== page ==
Secondly, the overall reform of the UN should be carried out in an effective and multi-dimensional manner. Efforts should be made to seek the broadest possible agreement on various specific reform plans through full democratic consultations in order to improve the UN’s efficiency and its capability of responding to new challenges.
Thirdly, the purposes and principles of the UN Charter should be upheld and maintained and the authority of the UN established and strengthened so as to enhance multilateralism and fortify multilateral mechanism and make the UN more responsive to today’s reality and the needs of states.
The Chinese delegation has studied carefully the draft outcome document. This is a fairly comprehensive document and basically covers all the major issues. Thus it offers a good basis for our consultations. I would like to make the following preliminary comments:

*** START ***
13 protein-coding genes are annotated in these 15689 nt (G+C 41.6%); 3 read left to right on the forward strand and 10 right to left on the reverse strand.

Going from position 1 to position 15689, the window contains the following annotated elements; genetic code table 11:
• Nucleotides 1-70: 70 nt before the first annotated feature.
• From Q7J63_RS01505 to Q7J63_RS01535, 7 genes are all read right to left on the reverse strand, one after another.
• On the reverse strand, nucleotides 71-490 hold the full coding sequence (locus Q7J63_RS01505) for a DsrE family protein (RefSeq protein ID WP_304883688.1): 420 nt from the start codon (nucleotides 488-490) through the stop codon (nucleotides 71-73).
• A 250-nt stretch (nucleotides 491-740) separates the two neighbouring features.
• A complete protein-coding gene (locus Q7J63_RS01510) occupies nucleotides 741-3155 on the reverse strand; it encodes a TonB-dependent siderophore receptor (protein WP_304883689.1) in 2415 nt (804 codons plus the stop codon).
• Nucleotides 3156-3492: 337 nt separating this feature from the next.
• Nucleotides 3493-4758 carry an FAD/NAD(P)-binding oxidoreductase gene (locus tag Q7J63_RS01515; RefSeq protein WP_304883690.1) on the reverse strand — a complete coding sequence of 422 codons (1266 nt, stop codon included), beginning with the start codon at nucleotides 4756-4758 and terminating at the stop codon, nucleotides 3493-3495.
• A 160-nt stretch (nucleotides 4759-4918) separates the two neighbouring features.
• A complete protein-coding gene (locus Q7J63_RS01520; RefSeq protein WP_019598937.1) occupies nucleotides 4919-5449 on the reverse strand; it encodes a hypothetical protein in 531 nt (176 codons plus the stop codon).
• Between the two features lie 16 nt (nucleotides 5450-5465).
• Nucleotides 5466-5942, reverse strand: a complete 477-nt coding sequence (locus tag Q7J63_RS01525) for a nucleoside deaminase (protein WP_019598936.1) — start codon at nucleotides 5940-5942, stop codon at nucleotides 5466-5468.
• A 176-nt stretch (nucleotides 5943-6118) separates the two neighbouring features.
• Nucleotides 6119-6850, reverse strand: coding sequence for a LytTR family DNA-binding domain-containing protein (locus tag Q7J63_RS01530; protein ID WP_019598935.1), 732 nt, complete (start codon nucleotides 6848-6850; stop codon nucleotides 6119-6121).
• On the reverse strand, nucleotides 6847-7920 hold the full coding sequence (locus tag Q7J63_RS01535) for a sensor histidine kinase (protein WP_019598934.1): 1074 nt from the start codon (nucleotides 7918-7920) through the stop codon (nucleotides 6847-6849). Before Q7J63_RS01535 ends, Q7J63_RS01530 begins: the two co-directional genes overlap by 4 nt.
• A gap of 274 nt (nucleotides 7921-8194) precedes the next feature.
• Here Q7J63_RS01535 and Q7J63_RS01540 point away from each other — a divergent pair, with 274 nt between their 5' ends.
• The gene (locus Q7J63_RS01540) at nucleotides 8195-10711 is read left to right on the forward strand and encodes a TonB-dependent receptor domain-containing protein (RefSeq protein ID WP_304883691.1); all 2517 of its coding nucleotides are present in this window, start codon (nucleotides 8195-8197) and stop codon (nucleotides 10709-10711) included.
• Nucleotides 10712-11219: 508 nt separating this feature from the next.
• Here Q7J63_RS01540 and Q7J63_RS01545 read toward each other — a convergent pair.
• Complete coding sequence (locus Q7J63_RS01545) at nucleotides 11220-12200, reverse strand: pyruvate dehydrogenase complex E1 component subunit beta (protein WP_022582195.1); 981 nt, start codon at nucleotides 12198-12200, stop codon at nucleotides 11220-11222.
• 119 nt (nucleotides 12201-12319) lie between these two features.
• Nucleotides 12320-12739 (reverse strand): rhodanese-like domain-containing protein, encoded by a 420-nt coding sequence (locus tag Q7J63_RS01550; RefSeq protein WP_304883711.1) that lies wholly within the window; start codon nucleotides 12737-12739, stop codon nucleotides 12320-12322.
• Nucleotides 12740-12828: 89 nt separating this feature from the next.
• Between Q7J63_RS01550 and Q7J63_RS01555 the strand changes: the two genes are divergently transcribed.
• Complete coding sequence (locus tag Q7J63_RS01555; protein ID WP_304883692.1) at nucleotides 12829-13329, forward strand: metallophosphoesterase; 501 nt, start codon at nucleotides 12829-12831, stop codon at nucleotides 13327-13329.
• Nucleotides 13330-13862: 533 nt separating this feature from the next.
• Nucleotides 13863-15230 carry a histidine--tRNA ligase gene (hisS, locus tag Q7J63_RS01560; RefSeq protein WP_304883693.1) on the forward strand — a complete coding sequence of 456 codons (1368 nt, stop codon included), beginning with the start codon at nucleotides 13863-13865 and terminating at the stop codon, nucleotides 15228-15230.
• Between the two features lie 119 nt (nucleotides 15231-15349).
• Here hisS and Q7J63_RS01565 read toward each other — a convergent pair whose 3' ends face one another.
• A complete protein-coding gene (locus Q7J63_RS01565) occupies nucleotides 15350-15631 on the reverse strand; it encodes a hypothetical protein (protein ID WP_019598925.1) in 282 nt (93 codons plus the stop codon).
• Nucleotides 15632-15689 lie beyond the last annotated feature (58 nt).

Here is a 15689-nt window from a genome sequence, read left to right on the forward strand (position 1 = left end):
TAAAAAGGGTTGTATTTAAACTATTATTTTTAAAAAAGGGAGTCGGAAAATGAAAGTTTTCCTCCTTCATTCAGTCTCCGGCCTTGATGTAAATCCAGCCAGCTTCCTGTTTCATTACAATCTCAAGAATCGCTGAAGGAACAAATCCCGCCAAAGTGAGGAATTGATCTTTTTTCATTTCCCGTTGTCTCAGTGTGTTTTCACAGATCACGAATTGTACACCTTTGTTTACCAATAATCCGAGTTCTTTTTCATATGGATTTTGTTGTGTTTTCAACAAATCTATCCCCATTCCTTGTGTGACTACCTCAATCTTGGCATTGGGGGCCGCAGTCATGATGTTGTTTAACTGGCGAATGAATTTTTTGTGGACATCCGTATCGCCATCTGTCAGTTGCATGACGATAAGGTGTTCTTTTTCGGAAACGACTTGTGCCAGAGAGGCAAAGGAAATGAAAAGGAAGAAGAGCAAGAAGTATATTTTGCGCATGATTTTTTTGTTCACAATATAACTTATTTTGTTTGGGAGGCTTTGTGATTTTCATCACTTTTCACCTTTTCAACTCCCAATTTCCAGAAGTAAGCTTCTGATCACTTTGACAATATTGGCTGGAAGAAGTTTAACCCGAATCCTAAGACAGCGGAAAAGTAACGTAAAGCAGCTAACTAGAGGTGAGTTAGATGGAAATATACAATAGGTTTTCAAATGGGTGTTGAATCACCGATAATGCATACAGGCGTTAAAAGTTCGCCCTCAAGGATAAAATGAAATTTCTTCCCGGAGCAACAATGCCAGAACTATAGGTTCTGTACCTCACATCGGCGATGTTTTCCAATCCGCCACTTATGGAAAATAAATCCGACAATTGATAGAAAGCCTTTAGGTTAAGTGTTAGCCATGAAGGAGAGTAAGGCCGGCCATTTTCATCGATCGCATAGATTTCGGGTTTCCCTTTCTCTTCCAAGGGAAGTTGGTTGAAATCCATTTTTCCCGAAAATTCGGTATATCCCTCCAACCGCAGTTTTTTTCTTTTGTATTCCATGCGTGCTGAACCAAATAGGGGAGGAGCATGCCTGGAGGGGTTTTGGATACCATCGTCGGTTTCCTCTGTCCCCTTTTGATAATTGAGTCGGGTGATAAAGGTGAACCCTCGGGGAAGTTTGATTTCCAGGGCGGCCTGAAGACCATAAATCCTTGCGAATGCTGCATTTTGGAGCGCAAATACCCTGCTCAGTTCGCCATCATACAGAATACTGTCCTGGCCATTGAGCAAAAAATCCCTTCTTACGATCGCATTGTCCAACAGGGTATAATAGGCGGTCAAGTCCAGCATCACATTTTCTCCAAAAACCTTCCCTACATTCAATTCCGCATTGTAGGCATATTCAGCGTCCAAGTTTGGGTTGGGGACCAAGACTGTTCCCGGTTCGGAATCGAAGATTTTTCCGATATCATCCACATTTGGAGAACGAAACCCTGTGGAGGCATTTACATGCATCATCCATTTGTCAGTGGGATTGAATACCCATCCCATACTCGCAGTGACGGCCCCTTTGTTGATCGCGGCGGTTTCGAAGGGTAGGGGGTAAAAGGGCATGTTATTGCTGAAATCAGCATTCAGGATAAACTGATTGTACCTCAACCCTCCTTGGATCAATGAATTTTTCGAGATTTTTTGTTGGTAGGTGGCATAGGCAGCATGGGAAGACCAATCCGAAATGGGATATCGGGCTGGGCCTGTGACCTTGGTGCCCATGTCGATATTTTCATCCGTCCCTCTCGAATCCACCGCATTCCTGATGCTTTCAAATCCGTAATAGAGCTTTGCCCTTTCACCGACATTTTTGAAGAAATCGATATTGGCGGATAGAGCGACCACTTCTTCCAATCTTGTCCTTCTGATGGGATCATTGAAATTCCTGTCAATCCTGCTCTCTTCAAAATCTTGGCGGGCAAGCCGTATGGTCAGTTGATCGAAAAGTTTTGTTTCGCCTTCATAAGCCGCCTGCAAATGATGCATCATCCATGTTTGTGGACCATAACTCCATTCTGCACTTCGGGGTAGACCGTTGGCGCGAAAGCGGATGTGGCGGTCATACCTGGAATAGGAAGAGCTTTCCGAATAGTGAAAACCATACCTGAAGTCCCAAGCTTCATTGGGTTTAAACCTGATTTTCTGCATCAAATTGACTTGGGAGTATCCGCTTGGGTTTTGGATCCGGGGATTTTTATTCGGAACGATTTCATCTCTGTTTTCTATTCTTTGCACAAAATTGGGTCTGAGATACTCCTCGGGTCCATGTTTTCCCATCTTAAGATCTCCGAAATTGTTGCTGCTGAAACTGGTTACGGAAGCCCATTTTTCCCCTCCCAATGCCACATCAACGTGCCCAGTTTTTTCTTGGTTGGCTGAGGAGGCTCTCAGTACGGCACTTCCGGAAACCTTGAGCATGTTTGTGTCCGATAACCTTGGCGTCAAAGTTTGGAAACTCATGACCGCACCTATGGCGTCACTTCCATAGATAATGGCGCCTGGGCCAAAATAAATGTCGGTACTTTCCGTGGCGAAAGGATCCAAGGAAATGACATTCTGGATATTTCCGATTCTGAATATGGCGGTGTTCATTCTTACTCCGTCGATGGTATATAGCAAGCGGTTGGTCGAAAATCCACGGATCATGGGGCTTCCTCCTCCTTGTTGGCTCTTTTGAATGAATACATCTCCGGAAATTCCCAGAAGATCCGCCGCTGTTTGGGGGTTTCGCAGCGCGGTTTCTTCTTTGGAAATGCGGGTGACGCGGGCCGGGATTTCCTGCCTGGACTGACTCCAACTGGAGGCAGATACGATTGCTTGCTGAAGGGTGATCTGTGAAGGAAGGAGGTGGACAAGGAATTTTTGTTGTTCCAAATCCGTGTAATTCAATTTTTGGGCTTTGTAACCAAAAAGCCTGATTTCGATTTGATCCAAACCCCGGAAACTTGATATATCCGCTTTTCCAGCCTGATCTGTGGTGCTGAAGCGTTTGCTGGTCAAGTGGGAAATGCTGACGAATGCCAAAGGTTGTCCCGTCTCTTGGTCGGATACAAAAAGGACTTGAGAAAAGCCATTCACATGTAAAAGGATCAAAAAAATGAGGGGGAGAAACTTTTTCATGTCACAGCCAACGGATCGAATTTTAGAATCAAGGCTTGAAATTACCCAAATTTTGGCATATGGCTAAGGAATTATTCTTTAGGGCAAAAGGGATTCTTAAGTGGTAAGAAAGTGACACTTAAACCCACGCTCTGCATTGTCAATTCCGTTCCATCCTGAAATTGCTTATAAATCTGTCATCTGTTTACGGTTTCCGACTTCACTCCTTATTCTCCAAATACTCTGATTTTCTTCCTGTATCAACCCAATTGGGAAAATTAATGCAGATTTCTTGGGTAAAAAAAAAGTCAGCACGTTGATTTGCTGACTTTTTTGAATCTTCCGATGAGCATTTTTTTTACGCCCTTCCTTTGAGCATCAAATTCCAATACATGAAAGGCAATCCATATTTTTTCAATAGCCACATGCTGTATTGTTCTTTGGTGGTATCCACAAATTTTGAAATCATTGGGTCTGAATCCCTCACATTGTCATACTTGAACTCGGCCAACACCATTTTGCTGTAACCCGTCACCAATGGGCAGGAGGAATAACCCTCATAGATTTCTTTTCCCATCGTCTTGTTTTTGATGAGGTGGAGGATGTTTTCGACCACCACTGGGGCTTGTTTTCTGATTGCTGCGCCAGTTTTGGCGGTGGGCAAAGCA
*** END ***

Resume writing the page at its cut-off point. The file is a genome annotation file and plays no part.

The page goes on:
Firstly, to accelerate the realization of development is currently the biggest common aspiration of all developing countries. It also forms the basis for the maintenance of collective security and the promotion of human rights in all countries. China has always called for making development one of the core items to be considered as a priority by the September Summit and for placing development at the center of the outcome document. With this objective in mind, we believe that the Summit should go beyond empty words and put forward a comprehensive and ambitious framework for action which will comprise of clear mandates and timetables as well as mechanisms for monitoring in order to implement various globally agreed development goals, including MDGs.